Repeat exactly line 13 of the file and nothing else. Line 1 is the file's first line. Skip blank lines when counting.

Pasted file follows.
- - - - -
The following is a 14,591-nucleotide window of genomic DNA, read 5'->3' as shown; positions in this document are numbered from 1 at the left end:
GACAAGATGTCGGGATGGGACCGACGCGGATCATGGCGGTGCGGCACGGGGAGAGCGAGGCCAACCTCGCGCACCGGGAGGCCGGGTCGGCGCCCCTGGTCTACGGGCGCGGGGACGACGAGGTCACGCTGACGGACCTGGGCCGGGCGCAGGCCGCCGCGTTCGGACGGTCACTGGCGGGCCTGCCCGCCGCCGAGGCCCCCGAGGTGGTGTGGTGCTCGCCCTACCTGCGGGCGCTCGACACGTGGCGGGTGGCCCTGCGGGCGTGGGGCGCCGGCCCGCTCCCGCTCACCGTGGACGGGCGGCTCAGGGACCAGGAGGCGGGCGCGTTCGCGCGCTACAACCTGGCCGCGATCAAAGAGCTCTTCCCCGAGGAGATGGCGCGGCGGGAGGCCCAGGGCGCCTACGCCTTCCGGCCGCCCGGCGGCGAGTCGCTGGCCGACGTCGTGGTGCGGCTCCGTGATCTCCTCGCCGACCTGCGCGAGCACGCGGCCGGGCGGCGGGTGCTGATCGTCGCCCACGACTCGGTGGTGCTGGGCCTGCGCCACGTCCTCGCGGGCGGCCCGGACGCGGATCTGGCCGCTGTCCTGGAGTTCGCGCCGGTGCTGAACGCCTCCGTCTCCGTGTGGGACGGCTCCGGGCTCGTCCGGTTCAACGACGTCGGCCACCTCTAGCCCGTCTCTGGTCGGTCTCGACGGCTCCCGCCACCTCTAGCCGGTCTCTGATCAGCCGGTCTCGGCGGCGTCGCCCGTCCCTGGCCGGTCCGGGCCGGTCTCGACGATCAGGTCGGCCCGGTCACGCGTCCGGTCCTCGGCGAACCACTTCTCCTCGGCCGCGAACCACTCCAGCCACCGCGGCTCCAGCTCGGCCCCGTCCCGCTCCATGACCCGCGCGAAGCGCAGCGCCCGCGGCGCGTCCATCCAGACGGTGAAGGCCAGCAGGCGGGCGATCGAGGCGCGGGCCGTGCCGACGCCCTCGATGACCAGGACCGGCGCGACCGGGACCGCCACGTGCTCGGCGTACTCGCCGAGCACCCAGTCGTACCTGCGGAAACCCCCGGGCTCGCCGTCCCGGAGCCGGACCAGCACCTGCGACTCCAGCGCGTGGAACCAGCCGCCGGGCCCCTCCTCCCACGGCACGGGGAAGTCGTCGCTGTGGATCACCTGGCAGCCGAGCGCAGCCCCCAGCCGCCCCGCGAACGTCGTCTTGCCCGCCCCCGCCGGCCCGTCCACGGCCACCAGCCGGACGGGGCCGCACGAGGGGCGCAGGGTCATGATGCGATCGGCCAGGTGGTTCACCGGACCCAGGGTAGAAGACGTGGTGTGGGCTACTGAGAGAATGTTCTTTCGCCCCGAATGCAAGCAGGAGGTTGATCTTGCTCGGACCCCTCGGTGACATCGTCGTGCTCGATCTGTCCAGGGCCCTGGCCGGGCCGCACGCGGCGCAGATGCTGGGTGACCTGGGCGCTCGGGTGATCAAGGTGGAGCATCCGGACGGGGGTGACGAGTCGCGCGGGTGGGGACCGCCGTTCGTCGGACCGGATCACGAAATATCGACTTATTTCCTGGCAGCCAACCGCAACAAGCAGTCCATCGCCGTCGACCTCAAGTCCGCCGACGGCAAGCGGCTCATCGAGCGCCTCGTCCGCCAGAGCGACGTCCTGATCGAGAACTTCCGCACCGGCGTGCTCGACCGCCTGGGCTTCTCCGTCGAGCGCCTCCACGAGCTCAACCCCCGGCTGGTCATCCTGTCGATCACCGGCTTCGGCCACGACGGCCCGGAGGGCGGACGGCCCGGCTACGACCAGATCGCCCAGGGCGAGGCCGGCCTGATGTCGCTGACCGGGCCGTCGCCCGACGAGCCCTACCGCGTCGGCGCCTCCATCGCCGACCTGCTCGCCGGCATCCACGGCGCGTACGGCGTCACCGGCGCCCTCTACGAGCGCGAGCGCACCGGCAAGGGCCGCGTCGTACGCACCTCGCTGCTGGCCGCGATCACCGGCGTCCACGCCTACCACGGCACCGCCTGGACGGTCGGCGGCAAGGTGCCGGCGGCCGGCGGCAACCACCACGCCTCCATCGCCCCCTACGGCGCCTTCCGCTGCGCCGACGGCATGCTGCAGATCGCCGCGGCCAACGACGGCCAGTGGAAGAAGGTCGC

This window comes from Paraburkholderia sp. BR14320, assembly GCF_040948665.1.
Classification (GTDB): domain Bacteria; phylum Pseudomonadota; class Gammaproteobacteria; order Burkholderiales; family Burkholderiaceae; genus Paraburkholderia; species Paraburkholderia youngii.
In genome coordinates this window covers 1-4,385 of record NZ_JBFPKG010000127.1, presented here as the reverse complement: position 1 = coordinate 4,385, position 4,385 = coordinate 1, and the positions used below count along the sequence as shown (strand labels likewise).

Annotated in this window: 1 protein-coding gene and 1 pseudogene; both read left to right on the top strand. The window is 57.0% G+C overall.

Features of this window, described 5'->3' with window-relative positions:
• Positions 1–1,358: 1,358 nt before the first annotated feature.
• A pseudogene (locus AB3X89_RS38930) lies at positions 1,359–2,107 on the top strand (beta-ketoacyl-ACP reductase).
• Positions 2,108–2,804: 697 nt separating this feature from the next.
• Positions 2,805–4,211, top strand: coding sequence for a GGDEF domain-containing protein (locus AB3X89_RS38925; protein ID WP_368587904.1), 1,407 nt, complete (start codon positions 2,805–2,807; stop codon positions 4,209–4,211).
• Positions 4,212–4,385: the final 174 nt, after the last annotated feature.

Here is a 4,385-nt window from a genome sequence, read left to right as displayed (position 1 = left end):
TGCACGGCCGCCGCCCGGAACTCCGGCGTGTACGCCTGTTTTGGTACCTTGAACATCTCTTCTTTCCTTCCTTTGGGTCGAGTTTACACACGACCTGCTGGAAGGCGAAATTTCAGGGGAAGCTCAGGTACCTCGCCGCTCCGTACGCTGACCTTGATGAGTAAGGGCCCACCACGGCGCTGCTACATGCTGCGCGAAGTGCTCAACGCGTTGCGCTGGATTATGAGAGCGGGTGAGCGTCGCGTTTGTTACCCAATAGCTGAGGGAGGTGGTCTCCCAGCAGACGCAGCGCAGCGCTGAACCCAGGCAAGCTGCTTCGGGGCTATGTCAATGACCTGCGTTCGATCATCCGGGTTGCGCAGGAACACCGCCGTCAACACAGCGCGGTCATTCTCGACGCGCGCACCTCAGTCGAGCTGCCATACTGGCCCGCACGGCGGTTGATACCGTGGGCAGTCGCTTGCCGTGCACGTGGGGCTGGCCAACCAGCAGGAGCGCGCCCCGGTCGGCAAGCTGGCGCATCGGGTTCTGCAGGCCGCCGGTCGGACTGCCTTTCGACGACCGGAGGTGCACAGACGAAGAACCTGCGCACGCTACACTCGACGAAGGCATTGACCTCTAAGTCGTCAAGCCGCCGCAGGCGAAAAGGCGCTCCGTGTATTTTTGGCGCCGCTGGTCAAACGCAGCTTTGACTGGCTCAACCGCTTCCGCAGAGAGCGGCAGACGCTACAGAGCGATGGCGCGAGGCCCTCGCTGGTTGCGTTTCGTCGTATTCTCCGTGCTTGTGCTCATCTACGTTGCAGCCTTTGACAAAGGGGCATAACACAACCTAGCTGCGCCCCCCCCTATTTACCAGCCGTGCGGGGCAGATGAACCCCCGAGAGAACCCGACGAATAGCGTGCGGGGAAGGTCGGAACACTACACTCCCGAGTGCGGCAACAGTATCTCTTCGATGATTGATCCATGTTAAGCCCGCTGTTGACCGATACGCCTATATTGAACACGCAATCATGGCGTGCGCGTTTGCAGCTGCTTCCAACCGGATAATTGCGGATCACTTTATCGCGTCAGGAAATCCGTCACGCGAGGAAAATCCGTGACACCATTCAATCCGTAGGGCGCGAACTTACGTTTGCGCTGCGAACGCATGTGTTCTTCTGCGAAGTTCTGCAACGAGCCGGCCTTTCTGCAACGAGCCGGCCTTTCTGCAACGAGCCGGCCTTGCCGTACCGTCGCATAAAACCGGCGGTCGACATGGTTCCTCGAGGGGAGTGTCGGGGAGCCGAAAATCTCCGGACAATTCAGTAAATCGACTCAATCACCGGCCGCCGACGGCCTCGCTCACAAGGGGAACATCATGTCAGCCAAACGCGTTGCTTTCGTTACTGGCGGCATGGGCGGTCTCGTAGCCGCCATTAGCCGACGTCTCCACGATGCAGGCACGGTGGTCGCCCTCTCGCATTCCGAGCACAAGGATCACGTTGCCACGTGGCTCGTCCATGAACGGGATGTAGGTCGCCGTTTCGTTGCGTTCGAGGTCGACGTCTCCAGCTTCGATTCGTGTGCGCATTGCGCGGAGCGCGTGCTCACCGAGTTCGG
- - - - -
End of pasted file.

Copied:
Here is a 4,385-nt window from a genome sequence, read left to right as displayed (position 1 = left end):